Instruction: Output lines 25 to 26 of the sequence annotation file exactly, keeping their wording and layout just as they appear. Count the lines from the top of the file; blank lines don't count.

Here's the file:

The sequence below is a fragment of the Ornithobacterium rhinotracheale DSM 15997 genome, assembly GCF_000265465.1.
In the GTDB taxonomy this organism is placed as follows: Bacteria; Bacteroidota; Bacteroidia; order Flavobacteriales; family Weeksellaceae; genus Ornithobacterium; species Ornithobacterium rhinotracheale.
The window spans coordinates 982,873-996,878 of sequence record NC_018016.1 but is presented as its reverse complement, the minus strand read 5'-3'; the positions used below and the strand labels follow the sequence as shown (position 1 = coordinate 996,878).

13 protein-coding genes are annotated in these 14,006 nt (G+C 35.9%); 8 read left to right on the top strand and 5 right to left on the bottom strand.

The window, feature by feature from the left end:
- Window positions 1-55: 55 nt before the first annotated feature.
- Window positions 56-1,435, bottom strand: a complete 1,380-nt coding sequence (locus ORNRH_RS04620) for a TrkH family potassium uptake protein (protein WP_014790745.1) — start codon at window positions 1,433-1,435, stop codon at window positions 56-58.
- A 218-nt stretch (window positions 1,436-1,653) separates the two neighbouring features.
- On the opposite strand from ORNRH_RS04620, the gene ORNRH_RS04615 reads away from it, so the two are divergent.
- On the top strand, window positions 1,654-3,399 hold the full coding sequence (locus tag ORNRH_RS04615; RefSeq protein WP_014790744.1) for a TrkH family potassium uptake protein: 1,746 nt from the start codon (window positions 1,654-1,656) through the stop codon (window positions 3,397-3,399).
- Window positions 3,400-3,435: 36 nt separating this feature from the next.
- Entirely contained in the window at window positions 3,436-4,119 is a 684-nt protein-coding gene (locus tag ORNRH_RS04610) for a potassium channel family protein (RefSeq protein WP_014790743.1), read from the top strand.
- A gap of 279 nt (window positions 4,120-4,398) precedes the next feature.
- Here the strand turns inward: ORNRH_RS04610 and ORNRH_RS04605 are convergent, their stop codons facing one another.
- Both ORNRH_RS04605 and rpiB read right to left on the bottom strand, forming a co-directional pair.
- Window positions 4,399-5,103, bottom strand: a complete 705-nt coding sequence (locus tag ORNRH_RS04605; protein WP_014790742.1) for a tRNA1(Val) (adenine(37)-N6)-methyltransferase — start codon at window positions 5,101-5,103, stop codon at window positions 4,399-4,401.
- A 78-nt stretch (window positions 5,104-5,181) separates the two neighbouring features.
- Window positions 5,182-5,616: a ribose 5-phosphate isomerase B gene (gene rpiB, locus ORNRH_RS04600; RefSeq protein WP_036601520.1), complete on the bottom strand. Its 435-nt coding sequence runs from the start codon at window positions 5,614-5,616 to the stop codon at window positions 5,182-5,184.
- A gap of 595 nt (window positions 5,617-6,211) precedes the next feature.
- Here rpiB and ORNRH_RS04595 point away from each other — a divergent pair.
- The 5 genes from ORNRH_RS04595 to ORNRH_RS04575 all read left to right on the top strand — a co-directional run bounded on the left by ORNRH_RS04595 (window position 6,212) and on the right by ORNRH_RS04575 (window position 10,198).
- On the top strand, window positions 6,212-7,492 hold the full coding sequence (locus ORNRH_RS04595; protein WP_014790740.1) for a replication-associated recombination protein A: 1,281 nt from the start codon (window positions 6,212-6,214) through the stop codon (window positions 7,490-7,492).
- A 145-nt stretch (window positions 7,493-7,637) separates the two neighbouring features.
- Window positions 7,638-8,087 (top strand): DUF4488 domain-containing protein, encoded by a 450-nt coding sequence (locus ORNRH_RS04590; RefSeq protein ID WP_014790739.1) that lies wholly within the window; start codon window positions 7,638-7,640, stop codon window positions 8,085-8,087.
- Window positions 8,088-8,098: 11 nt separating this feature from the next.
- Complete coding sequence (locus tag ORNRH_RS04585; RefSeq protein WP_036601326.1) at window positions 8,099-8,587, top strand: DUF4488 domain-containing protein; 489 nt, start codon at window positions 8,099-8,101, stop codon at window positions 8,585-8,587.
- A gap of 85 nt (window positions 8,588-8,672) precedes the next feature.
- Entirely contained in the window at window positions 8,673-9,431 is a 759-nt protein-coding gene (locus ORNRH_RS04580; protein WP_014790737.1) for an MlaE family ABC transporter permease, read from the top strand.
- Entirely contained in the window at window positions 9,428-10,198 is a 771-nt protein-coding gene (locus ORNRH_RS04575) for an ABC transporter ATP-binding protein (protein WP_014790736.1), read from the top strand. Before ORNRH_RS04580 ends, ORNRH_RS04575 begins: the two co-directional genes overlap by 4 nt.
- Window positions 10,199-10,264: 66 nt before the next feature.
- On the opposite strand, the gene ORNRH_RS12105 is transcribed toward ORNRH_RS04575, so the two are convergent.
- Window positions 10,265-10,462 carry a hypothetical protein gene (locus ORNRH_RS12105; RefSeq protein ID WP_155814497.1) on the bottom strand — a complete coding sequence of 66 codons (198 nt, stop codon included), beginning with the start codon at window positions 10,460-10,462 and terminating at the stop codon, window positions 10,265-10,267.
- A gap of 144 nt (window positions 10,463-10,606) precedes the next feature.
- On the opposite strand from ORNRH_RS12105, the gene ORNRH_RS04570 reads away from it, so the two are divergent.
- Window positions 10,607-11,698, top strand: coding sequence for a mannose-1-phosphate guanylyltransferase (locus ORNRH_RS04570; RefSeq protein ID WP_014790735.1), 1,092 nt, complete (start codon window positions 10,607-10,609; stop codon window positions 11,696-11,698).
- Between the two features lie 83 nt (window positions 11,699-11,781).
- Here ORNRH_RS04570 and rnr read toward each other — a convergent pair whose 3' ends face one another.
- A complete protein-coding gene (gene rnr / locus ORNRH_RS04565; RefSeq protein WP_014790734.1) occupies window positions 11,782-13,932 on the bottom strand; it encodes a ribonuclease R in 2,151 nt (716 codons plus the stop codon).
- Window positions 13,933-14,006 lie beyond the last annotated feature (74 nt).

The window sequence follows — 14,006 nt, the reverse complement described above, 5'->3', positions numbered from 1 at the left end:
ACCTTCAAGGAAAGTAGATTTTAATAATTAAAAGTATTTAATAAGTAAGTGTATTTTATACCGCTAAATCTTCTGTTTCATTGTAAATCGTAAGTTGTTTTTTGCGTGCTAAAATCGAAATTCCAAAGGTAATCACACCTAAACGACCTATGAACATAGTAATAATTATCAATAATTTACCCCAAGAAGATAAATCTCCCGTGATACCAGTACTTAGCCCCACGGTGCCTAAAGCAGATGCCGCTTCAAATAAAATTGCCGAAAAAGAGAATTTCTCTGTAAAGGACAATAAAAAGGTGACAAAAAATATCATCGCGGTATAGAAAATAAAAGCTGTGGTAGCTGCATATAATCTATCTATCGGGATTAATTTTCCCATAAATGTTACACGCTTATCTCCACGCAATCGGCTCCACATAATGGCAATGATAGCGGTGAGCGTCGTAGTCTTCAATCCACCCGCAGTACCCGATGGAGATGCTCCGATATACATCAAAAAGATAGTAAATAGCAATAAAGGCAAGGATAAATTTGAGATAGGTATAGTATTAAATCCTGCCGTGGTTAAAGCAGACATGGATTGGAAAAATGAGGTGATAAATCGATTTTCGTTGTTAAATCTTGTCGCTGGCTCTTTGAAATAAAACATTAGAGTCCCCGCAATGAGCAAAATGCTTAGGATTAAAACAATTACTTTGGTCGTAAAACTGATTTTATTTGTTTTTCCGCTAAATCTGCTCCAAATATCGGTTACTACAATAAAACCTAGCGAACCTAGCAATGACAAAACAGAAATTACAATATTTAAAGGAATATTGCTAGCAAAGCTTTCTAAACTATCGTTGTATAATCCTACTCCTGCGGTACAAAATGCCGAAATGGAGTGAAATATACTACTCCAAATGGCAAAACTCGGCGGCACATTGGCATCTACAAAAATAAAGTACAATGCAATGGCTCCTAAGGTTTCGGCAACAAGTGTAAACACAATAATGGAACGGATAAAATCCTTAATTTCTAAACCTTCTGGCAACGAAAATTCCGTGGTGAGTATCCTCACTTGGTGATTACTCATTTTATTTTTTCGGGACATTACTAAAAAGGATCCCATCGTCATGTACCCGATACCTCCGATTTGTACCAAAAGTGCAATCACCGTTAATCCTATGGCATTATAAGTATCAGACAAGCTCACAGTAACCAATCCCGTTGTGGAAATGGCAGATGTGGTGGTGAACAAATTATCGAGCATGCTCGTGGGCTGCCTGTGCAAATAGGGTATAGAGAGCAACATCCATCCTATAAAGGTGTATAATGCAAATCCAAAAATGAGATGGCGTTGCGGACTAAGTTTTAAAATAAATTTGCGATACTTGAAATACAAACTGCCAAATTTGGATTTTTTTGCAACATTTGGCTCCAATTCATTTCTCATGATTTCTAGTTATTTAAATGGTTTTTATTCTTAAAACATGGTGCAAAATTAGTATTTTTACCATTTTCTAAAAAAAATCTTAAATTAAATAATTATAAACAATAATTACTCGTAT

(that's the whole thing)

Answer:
- Window positions 8,088-8,098: 11 nt separating this feature from the next.
- Complete coding sequence (locus tag ORNRH_RS04585; RefSeq protein WP_036601326.1) at window positions 8,099-8,587, top strand: DUF4488 domain-containing protein; 489 nt, start codon at window positions 8,099-8,101, stop codon at window positions 8,585-8,587.